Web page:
He, Qiuling; Jones, Don C.; Li, Wei; Xie, Fuliang; Ma, Jun; Sun, Runrun; Wang, Qinglian; Zhu, Shuijin; Zhang, Baohong
The R2R3-MYB is one of the largest families of transcription factors, which have been implicated in multiple biological processes. There is great diversity in the number of R2R3-MYB genes in different plants. However, there is no report on genome-wide characterization of this gene family in cotton. In the present study, a total of 205 putative R2R3-MYB genes were identified in cotton D genome (Gossypium raimondii), that are much larger than that found in other cash crops with fully sequenced genomes. These GrMYBs were classified into 13 groups with the R2R3-MYB genes from Arabidopsis and rice. The amino acid motifs and phylogenetic tree were predicted and analyzed. The sequences of GrMYBs were distributed across 13 chromosomes at various densities. The results showed that the expansion of the G. Raimondii R2R3-MYB family was mainly attributable to whole genome duplication and segmental duplication. Moreover, the expression pattern of 52 selected GrMYBs and 46 GaMYBs were tested in roots and leaves under different abiotic stress conditions. The results revealed that the MYB genes in cotton were differentially expressed under salt and drought stress treatment. Our results will be useful for determining the precise role of the MYB genes during stress responses with crop improvement. PMID:27009386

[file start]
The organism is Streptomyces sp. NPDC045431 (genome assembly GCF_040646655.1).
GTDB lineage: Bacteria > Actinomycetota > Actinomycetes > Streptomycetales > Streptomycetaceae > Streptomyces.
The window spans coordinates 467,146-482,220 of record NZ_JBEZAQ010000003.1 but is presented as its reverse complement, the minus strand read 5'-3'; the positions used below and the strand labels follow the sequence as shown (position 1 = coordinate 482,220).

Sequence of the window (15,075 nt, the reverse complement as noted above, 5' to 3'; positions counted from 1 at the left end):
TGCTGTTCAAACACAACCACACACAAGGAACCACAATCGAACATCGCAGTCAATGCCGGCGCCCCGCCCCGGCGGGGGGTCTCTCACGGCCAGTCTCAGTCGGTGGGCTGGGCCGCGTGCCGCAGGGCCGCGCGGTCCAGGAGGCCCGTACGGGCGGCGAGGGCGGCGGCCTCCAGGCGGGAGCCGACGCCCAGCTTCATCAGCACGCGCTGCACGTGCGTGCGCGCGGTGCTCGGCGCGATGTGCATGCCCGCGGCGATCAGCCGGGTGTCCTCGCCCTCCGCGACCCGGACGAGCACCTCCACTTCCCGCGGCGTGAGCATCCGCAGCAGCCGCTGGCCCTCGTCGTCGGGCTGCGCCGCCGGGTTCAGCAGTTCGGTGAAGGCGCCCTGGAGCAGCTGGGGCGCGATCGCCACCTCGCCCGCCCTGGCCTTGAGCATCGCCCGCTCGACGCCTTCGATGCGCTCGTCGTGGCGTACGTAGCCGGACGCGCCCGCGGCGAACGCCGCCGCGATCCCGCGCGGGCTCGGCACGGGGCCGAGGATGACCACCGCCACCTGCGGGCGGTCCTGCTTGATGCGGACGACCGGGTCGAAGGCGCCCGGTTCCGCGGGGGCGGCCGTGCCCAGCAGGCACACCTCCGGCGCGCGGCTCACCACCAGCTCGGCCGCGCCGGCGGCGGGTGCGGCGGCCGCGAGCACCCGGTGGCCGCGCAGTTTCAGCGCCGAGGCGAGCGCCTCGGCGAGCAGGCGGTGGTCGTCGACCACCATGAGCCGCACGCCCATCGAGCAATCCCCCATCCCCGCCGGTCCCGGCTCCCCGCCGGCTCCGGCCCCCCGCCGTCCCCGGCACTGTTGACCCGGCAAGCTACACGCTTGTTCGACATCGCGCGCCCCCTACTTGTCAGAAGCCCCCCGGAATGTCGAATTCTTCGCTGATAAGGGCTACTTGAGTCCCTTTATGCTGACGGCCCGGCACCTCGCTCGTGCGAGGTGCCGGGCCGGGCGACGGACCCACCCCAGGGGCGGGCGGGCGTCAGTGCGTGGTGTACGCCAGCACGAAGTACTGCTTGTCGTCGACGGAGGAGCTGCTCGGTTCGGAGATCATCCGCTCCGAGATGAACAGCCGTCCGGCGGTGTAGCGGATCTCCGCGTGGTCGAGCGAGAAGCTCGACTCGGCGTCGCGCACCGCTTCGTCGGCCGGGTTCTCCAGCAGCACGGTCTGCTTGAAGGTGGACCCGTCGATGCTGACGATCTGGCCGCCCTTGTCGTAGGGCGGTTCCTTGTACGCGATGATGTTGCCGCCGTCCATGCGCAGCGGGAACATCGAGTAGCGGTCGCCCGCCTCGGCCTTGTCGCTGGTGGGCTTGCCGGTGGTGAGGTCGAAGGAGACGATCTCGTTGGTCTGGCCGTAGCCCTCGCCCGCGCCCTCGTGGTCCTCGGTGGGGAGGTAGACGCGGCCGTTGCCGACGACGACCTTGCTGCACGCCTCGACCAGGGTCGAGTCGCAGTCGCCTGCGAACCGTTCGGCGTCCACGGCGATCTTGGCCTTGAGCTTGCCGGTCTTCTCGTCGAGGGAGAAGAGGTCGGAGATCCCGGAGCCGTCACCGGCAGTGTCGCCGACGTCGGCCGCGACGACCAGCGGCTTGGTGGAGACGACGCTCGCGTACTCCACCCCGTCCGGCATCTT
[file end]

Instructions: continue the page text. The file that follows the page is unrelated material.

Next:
Liu, Hongyun; Qin, Jiajia; Fan, Hui; Cheng, Jinjin; Li, Lin; Liu, Zheng
As a member of the GRAS gene family, SCARECROW - LIKE ( SCL ) genes encode transcriptional regulators that are involved in plant information transmission and signal transduction. In this study, 44 SCL genes including two SCARECROW genes in millet were identified to be distributed on eight chromosomes, except chromosome 6. All the millet genes contain motifs 6-8, indicating that these motifs are conserved during the evolution. SCL genes of millet were divided into eight groups based on the phylogenetic relationship and classification of Arabidopsis SCL genes. Several putative millet orthologous genes in Arabidopsis , maize and rice were identified. High throughput RNA sequencing revealed that the expressions of millet SCL genes in root, stem, leaf, spica, and along leaf gradient varied greatly. Analyses combining the gene expression patterns, gene structures, motif compositions, promoter cis -elements identification, alternative splicing of transcripts and phylogenetic relationship of SCL genes indicate that the these genes may play diverse functions. Functionally characterized SCL genes in maize, rice and Arabidopsis would provide us some clues for future characterization of their homologues in millet. To the best of our knowledge, this is the first study of millet SCL genes at the genome wide level. Our work provides a useful platform for functional analysis of SCL genes in millet, a model crop for C 4 photosynthesis and bioenergy studies.